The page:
As someone with nearly two decades of talent acquisition experience, I have found that having a great culture is one of the top influences on employee engagement, motivation, and retention. When you invest in the well-being of your employees by creating a safe space in which to spend eight hours of their day, they will be more likely to invest in your business.
Building an attractive culture
One of the most important aspects of running a business is the people you hire. The culture you create will attract and retain those people and, if the culture you advertised is genuine, employees will refer others like them—with solid skills and similar work ethic and mindset—to interview at the company.
But how do you ensure that your business culture appeals to the kind of people you want at your company? And how do you create consistency between the culture you want and the culture you have?
Although culture varies significantly from company to company, depending on the size, the industry, whether an enterprise is publicly or privately held, and other factors, there are common practices that every company can use to establish an attractive, consistent, and sustainable culture.
- Culture starts with communication. Communication starts with the first conversation between a current and a potential employee. The level of care you show candidates is often a good indicator of how they will be cared for as employees. Having strong communication practices in place creates both a sense of partnership and respect for individuals.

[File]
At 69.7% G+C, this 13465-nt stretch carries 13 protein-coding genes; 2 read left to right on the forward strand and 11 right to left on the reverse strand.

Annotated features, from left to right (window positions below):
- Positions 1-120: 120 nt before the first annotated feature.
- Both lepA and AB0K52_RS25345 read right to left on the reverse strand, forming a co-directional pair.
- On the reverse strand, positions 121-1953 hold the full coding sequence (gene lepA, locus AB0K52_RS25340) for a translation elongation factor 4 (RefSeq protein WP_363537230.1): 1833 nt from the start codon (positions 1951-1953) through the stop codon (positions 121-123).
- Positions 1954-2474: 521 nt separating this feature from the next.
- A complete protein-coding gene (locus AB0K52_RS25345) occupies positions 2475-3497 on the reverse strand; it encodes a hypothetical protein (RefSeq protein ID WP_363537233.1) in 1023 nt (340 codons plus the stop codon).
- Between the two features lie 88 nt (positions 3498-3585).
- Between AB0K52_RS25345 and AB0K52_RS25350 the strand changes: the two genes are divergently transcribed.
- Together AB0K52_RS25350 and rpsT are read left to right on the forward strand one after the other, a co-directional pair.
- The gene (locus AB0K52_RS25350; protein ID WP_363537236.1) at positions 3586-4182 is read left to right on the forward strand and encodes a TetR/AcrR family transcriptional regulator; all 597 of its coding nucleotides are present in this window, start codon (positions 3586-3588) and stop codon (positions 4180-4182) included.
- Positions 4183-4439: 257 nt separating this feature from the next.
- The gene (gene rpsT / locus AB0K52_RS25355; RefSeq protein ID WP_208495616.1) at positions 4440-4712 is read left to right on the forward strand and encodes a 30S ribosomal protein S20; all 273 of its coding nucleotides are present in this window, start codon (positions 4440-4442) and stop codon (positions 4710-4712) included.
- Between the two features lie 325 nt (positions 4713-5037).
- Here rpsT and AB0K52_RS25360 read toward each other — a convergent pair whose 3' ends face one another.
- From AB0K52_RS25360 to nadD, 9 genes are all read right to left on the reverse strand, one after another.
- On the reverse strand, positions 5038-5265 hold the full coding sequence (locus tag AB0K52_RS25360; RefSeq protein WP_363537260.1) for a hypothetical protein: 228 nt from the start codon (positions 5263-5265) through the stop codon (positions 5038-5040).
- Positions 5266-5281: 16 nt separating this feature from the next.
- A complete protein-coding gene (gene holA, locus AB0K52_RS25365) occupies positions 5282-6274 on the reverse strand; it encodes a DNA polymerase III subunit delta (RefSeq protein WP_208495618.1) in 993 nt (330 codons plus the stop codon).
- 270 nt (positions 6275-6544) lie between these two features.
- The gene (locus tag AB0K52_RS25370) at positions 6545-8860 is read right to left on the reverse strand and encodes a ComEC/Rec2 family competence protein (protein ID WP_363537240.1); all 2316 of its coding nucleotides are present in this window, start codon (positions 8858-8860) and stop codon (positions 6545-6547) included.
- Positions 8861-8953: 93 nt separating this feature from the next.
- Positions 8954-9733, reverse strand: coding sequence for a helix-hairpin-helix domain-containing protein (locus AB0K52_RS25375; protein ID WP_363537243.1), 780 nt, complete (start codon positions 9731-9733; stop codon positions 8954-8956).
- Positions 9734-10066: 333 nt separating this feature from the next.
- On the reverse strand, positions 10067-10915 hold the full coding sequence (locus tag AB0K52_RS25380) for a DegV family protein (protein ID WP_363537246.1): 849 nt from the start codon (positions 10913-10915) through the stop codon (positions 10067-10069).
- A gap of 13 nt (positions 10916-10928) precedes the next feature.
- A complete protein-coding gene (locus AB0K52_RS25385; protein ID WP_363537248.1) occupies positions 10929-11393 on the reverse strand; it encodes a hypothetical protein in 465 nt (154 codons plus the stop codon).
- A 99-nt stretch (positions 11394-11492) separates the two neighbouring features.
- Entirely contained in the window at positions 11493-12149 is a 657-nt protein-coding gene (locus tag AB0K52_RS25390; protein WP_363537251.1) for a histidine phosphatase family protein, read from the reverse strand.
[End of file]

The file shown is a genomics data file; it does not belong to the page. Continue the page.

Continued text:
- Trust is also key to culture. Building it comes by establishing a level of transparency that goes beyond pushing out information. Trust is a two-way street, so leadership at every level also has to be willing to have tough conversations—to answer the tough questions from their employees. And if there is bad news to share, share it—but also explain the strategy to solve the problems the business is facing. When employees understand what is going on, they are more likely to rally behind an effort to change.
- Building culture and a brand happens over time, but it cannot be done in a silo. Engaged, approachable leadership is fundamental to successfully developing an attractive culture. Business changes because the world changes. Flexibility helps an organization continue to thrive and be successful, but in order to change for the better, leaders need to have a pulse on what’s important to employees. Conducting engagement surveys, hosting anonymous discussion forums, and looking at Glassdoor reviews are ways for engaged leadership to listen, collect and dissect feedback, and act on that feedback.
- Remember the human side. Ultimately, culture is people. Holding social events; recognizing employees for who they are (like a shoutout on their birthday) in addition to their work accomplishments; and offering venues to share hobbies, pets, and other aspects of their lives give people opportunities to establish commonalities that bond them with their colleagues. Employees who not only work together but enjoy working together will build a better business.
Culture is the home and the heart of an organization. It is important to attract the best and brightest people to the organization, but equally important to keep them engaged in what they are doing. It is critical, then, to make sure that culture sits atop a solid foundation—that employees feel their culture is open and welcoming, a safe space in which to develop a career, earn a competitive wage and receive great benefits, and work with great people and feel proud of the work they do.
As leaders, it can be challenging to know where to start. You have a business to run, and earning money is likely at the forefront of many conversations. Remember, though, that success also depends significantly on the people doing the work of the business. Making decisions based solely on the bottom line can be disastrous in the long run for organizations.
Creating a company where people want to spend their time, not just show up to work, can drive revenue over time more effectively than focusing solely on financials.